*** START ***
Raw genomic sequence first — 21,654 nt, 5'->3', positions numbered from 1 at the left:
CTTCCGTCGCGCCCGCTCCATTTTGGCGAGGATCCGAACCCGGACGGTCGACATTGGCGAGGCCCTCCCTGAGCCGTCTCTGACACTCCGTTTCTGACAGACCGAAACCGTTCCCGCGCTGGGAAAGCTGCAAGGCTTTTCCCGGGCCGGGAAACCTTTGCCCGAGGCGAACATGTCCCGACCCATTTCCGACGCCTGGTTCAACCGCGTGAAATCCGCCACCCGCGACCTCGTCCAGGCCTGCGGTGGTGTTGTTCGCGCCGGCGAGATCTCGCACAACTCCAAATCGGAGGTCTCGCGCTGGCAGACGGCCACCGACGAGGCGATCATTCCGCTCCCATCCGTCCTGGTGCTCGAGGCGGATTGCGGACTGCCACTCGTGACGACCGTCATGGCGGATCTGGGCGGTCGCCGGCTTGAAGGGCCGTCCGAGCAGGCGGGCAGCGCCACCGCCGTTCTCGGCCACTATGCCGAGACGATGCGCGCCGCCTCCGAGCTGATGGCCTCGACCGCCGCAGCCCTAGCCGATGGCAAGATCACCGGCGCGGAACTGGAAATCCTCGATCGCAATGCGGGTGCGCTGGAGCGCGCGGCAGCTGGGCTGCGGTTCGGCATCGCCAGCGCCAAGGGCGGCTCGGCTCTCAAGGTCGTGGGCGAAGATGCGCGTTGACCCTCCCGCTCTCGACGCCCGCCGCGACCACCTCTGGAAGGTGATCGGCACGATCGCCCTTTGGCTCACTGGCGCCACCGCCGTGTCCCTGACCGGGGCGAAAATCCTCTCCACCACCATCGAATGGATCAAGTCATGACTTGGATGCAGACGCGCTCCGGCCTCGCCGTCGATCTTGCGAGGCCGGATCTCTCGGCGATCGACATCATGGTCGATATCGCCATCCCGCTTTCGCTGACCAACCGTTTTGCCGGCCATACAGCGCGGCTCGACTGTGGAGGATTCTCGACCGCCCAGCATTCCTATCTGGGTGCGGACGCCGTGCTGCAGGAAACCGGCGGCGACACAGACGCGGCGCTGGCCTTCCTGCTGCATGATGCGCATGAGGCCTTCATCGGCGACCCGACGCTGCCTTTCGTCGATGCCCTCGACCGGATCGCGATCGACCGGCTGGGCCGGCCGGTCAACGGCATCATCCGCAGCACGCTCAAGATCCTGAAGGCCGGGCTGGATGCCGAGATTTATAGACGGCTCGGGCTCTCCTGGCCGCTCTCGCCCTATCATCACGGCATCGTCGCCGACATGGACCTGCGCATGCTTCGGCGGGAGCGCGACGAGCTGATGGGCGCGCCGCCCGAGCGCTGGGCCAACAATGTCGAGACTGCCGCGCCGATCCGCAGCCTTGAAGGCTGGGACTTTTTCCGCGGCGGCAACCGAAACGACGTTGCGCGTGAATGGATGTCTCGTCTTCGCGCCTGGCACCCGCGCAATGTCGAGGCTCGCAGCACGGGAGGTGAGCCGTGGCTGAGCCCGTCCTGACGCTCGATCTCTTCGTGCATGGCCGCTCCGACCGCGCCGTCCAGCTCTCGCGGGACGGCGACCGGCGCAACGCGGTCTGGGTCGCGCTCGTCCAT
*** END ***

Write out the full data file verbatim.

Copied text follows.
Raw genomic sequence first — 21,654 nt, 5'->3', positions numbered from 1 at the left:
CTTCCGTCGCGCCCGCTCCATTTTGGCGAGGATCCGAACCCGGACGGTCGACATTGGCGAGGCCCTCCCTGAGCCGTCTCTGACACTCCGTTTCTGACAGACCGAAACCGTTCCCGCGCTGGGAAAGCTGCAAGGCTTTTCCCGGGCCGGGAAACCTTTGCCCGAGGCGAACATGTCCCGACCCATTTCCGACGCCTGGTTCAACCGCGTGAAATCCGCCACCCGCGACCTCGTCCAGGCCTGCGGTGGTGTTGTTCGCGCCGGCGAGATCTCGCACAACTCCAAATCGGAGGTCTCGCGCTGGCAGACGGCCACCGACGAGGCGATCATTCCGCTCCCATCCGTCCTGGTGCTCGAGGCGGATTGCGGACTGCCACTCGTGACGACCGTCATGGCGGATCTGGGCGGTCGCCGGCTTGAAGGGCCGTCCGAGCAGGCGGGCAGCGCCACCGCCGTTCTCGGCCACTATGCCGAGACGATGCGCGCCGCCTCCGAGCTGATGGCCTCGACCGCCGCAGCCCTAGCCGATGGCAAGATCACCGGCGCGGAACTGGAAATCCTCGATCGCAATGCGGGTGCGCTGGAGCGCGCGGCAGCTGGGCTGCGGTTCGGCATCGCCAGCGCCAAGGGCGGCTCGGCTCTCAAGGTCGTGGGCGAAGATGCGCGTTGACCCTCCCGCTCTCGACGCCCGCCGCGACCACCTCTGGAAGGTGATCGGCACGATCGCCCTTTGGCTCACTGGCGCCACCGCCGTGTCCCTGACCGGGGCGAAAATCCTCTCCACCACCATCGAATGGATCAAGTCATGACTTGGATGCAGACGCGCTCCGGCCTCGCCGTCGATCTTGCGAGGCCGGATCTCTCGGCGATCGACATCATGGTCGATATCGCCATCCCGCTTTCGCTGACCAACCGTTTTGCCGGCCATACAGCGCGGCTCGACTGTGGAGGATTCTCGACCGCCCAGCATTCCTATCTGGGTGCGGACGCCGTGCTGCAGGAAACCGGCGGCGACACAGACGCGGCGCTGGCCTTCCTGCTGCATGATGCGCATGAGGCCTTCATCGGCGACCCGACGCTGCCTTTCGTCGATGCCCTCGACCGGATCGCGATCGACCGGCTGGGCCGGCCGGTCAACGGCATCATCCGCAGCACGCTCAAGATCCTGAAGGCCGGGCTGGATGCCGAGATTTATAGACGGCTCGGGCTCTCCTGGCCGCTCTCGCCCTATCATCACGGCATCGTCGCCGACATGGACCTGCGCATGCTTCGGCGGGAGCGCGACGAGCTGATGGGCGCGCCGCCCGAGCGCTGGGCCAACAATGTCGAGACTGCCGCGCCGATCCGCAGCCTTGAAGGCTGGGACTTTTTCCGCGGCGGCAACCGAAACGACGTTGCGCGTGAATGGATGTCTCGTCTTCGCGCCTGGCACCCGCGCAATGTCGAGGCTCGCAGCACGGGAGGTGAGCCGTGGCTGAGCCCGTCCTGACGCTCGATCTCTTCGTGCATGGCCGCTCCGACCGCGCCGTCCAGCTCTCGCGGGACGGCGACCGGCGCAACGCGGTCTGGGTCGCGCTCGTCCAT